However, it is important to address the challenges of the above intervention therapies. Resistance to change is likely to cause some difficulties in the implementation of the above therapies. The procedures may initially lead to an increase in the target problem such as the emergence of even more aggressive behaviors. There will be many extinction bursts during the process of reinforcement. Before giving up on long-practiced routines, the children with autism will make desperate attempts to try and demand what they were accustomed to. These are temporary increases in the problematic behaviors that occur when previous conditioned behavioral responses no longer attract reinforcement. This should be expected when the extinction therapy is being initiated.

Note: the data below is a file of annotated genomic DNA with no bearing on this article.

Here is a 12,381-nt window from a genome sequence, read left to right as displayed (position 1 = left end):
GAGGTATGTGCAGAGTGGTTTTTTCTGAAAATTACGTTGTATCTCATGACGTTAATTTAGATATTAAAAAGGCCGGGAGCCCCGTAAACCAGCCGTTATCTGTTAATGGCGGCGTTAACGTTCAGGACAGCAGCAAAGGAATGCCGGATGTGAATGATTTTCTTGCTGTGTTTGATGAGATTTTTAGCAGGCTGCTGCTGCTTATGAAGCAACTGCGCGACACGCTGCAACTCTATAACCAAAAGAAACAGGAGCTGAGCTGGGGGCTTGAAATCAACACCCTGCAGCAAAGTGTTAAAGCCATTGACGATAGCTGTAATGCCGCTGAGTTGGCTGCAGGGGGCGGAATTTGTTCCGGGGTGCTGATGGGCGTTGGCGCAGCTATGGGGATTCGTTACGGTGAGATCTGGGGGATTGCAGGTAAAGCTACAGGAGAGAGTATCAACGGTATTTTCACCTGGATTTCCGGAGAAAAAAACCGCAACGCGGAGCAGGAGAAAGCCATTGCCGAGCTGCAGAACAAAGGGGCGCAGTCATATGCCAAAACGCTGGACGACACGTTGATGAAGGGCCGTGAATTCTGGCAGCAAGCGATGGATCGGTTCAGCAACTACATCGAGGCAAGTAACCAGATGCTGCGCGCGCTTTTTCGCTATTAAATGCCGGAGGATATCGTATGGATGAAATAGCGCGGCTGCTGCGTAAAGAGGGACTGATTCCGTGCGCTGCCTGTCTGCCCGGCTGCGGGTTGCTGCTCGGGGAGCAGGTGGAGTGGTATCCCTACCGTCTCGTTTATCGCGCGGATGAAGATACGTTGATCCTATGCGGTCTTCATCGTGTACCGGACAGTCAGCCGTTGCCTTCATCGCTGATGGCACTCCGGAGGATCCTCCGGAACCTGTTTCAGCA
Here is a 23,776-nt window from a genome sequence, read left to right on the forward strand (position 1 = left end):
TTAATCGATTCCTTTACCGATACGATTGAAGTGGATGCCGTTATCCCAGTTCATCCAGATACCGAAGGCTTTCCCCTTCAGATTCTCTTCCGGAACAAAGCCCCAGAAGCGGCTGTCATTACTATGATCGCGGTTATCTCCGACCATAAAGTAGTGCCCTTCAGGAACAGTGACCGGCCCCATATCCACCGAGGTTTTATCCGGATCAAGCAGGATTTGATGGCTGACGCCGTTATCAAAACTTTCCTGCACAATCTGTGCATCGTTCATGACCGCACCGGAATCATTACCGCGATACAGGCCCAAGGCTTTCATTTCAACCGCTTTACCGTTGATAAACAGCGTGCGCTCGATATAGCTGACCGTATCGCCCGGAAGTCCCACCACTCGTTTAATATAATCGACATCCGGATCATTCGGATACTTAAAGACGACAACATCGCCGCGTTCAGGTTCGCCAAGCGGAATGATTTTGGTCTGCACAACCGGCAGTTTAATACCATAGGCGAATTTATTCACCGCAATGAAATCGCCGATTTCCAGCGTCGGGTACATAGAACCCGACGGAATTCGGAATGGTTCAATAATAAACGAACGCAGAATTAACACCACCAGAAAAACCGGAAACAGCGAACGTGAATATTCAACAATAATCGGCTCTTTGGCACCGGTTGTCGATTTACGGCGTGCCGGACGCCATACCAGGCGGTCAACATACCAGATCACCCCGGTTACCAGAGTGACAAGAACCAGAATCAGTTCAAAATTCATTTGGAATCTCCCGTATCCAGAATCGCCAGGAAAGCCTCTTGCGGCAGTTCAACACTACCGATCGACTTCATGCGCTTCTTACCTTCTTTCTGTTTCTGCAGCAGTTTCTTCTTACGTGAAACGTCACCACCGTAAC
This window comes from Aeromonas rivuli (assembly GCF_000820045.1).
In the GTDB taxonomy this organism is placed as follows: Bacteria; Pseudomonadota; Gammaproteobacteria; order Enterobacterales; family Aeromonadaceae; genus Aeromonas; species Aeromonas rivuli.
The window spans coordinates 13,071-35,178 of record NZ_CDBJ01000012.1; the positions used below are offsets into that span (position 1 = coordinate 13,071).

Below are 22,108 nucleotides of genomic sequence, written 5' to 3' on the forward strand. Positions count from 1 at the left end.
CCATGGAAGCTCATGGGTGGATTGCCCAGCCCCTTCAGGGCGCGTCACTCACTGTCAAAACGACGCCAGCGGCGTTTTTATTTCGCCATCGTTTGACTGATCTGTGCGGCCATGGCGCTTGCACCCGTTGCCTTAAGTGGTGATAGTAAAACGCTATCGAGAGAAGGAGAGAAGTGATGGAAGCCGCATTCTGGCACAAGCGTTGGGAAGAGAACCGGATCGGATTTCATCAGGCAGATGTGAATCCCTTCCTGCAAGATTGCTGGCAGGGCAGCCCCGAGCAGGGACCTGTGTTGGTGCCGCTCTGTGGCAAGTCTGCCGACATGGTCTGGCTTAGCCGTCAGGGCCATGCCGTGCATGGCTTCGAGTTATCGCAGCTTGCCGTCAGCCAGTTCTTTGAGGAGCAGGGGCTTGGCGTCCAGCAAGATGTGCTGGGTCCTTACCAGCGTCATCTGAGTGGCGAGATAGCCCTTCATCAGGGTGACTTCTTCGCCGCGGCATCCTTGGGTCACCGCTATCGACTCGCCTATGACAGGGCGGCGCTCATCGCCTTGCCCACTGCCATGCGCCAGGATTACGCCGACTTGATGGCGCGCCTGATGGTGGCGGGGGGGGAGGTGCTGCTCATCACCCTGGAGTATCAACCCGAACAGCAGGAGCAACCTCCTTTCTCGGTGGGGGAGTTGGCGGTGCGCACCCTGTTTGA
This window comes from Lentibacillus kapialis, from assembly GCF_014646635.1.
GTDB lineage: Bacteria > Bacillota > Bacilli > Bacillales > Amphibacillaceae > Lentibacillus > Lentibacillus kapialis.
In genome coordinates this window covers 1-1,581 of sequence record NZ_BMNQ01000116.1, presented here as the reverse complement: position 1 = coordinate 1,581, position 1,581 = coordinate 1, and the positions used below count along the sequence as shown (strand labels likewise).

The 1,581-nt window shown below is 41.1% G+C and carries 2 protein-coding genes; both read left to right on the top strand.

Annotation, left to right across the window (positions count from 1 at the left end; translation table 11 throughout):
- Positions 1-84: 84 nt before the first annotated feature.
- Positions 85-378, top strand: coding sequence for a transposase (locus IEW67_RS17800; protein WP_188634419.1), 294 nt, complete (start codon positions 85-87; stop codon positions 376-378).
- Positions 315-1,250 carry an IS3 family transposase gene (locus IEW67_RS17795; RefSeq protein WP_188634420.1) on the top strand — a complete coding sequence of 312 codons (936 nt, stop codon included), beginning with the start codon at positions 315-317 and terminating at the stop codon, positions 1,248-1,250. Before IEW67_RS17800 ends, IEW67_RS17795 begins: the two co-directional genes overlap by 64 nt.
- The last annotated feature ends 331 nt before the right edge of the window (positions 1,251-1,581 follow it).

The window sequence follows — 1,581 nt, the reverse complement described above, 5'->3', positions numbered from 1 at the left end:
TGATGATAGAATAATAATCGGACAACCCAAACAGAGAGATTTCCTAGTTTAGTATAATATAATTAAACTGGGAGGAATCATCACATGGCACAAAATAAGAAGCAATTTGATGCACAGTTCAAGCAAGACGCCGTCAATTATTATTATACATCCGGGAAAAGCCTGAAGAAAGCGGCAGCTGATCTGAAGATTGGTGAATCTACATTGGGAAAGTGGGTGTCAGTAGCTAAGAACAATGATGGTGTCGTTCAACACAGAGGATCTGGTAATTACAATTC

Unlike Functional communication training, extinction procedures do not teach children with autism the most appropriate method for obtaining reinforcement. This method should, therefore, be coupled with other reinforcement based therapies to improve the effectiveness. The combination of different behavioral therapies also reduces the likelihood of extinction outbursts at the onset of the intervention programs (Hupp, Symons & Wolff, 2012).
There are also cost implications for conducting functional communication training. The parents of children with autism and the government (through Medicare) have to pay professionals for them to train the children. These costs vary depending on the experience and type of training professionals as well as the total number of sessions. Reinforcement of the replacement behavior can, therefore, be a costly venture for parents who are not financially stable. More experienced speech pathologists and psychologists charge higher rates which severely affect the family’s finances (Graff & Hall, 2012).